The University of California is headed toward allowing all campuses to use letters of recommendation in admissions decisions for the first time, despite concerns that the policy could hurt students who have less access to teachers and counselors who could artfully write the endorsements.
As the system's nine undergraduate campuses grapple with a record number of applicants — nearly 210,000 last fall — UC Berkeley has sought to invite letters from all prospective students.
But a systemwide proposal approved Wednesday is far more limiting, preventing campuses from inviting more than 15% of freshman applicants to submit letters, and then only when schools need additional information to make an admissions decision.
Under the proposed policy unanimously approved by a UC regents' committee, campuses also may use senior-year grades received after the applications are submitted in the fall as well as a questionnaire inviting students to elaborate on special talents, extraordinary circumstances and other considerations.
If approved by the full regents board Thursday in San Francisco, the policy will take effect when the application season for fall of 2018 begins, on Aug. 1. Letters will likely be used sparingly, since UC officials say 98% of admissions decisions are made using grades, courses, test scores, activities and essay responses on standard applications.
But the issue sparked long and lively debate among regents — and disagreement between the system's two most competitive campuses, UC Berkeley and UCLA.
UC Berkeley began a pilot program inviting letters two years ago, which prompted UC President Janet Napolitano to ask the UC Academic Senate to develop a systemwide policy.
"We have very competitive programs, and we believe better information will help in our efforts to have a diversified student body that mirrors the population of California," said Robert Powell, chairman of the UC Berkeley Academic Senate.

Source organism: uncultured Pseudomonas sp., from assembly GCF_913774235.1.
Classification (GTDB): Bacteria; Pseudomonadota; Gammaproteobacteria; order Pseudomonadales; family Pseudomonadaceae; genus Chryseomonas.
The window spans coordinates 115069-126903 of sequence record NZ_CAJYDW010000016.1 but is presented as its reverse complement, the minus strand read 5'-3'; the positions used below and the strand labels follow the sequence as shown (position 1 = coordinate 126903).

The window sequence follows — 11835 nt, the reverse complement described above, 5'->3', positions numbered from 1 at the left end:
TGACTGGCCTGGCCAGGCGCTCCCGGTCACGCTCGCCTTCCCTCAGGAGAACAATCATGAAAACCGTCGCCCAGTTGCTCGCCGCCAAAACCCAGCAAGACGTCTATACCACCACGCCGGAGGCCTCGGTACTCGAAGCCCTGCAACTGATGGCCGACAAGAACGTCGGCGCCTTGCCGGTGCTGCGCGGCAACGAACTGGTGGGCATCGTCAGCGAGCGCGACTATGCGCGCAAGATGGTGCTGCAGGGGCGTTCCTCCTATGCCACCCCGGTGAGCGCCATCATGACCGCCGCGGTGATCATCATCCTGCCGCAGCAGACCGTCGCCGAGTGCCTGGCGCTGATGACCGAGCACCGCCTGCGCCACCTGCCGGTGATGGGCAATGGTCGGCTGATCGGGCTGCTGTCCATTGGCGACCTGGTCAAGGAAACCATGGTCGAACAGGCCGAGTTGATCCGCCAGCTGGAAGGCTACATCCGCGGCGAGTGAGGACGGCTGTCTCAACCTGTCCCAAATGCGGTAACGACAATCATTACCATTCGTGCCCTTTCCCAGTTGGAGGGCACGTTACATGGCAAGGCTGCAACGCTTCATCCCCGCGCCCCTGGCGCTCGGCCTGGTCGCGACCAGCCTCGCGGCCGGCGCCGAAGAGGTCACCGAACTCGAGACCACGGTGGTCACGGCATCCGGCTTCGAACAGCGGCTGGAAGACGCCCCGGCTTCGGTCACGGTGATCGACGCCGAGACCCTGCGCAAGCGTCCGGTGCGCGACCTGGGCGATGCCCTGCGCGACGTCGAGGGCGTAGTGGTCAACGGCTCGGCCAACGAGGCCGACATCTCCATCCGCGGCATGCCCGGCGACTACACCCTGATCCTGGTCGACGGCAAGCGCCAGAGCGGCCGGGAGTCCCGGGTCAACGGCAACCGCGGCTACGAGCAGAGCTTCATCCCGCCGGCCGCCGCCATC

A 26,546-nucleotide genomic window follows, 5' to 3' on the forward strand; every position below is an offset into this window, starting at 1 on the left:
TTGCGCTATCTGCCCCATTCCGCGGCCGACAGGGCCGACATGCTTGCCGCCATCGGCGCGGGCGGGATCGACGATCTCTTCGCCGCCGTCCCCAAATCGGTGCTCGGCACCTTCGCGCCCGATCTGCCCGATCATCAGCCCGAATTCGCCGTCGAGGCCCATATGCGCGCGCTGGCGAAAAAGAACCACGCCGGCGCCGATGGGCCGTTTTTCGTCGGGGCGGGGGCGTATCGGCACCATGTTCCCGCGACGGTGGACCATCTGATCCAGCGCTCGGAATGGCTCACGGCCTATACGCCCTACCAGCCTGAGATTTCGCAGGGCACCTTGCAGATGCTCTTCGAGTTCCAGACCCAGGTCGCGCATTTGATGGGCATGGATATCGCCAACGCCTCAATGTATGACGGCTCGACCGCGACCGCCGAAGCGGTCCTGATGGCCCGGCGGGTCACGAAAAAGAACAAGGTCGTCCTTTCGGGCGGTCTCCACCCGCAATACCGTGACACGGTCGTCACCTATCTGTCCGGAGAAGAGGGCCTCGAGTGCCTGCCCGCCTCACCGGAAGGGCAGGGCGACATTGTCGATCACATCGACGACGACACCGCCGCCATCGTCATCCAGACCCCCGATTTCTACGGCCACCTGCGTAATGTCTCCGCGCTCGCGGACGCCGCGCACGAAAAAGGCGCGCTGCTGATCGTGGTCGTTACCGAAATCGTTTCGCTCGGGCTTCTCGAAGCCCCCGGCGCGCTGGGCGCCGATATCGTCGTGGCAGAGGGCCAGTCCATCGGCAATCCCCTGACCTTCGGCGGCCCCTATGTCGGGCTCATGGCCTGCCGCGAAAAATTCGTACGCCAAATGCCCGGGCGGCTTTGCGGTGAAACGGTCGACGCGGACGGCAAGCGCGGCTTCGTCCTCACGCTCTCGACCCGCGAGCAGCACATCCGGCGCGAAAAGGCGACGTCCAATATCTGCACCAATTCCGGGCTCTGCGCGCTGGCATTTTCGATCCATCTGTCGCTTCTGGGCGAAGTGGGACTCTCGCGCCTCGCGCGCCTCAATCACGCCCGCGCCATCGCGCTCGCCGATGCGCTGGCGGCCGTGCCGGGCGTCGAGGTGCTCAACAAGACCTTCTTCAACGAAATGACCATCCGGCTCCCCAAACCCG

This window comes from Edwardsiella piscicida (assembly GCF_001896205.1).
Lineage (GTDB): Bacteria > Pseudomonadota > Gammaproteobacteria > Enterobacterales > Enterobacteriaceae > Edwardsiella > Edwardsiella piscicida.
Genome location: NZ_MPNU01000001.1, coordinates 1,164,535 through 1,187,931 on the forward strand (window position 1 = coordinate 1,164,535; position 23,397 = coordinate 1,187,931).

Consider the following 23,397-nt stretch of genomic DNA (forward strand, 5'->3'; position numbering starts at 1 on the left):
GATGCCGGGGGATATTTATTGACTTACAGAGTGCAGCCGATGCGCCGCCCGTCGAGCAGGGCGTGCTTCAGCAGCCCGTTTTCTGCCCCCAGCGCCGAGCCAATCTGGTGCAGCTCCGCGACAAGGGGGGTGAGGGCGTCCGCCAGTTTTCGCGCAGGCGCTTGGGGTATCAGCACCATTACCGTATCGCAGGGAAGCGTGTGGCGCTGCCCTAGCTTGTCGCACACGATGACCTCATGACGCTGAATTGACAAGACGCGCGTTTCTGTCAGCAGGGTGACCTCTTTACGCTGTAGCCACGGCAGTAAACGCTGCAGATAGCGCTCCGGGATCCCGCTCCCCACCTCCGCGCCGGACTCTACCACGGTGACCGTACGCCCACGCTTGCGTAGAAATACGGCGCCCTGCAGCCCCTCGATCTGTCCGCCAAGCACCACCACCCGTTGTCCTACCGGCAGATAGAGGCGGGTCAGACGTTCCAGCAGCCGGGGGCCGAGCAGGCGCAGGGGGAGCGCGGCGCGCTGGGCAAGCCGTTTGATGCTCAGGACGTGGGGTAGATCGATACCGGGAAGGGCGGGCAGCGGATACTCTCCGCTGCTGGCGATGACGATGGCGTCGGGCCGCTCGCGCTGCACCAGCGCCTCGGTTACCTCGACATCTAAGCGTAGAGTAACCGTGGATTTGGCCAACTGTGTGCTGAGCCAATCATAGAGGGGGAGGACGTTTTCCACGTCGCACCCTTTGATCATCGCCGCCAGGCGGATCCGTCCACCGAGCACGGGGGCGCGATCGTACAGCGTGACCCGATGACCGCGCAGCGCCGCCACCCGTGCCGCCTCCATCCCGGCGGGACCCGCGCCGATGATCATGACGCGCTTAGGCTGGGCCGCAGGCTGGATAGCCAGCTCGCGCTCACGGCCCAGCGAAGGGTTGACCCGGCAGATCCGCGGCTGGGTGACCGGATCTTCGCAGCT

UCLA, which became the first university in the nation to receive more than 100,000 freshman applications last year, said it doesn't need letters.
"It's not a good idea," said Susan Cochran, chairwoman of the UCLA Academic Senate. She said she works with students trying to transfer to the Westwood campus, and asking them to seek out someone for a recommendation letter could be a burden.
Similar concerns surfaced among regents Wednesday. Regent Eloy Ortiz Oakley asked what useful information the letters offered and expressed concern that students with savvy counselors and teachers could have an unfair advantage.
Regent John A. Pérez questioned whether the new policy could have unintended consequences by throwing students who were on track to be admitted into a pool with students being asked for letters.
But Regent Sherry Lansing said letters could illuminate hardships and talents a student might otherwise be too reticent to share. Lansing, who formerly taught math and English in Watts, objected to the perception that teachers in low-performing schools would not write high-quality letters.
"Some of our best teachers are in underserved schools," she said.
But some high schools have fretted that widespread requests for letters could impose a "huge burden" on them, said Stephen Handel, UC vice-president of undergraduate admissions.
Carol Christ, Berkeley's new chancellor, said more information would be helpful to make extraordinarily difficult choices among the bulk of applications that are "virtually indistinguishable." Berkeley received more than 103,000 freshman and transfer-student applications for this fall.
Under Berkeley's pilot program, letters were requested from about 40% of applicants in 2015-16 and 30% in 2016-17, Powell said.
Two studies of the program found that letters did not hurt underserved students and likely helped them. The studies also found that those students were more likely not to submit a letter, but that the positive impact outweighed the negative.
Campus officials shared excerpts of letters they said made a difference, highlighting students' empathy, persistence and love of learning.
James Chalfant, the Academic Senate chair, said the proposed policy represented a compromise and would be monitored and tweaked as needed.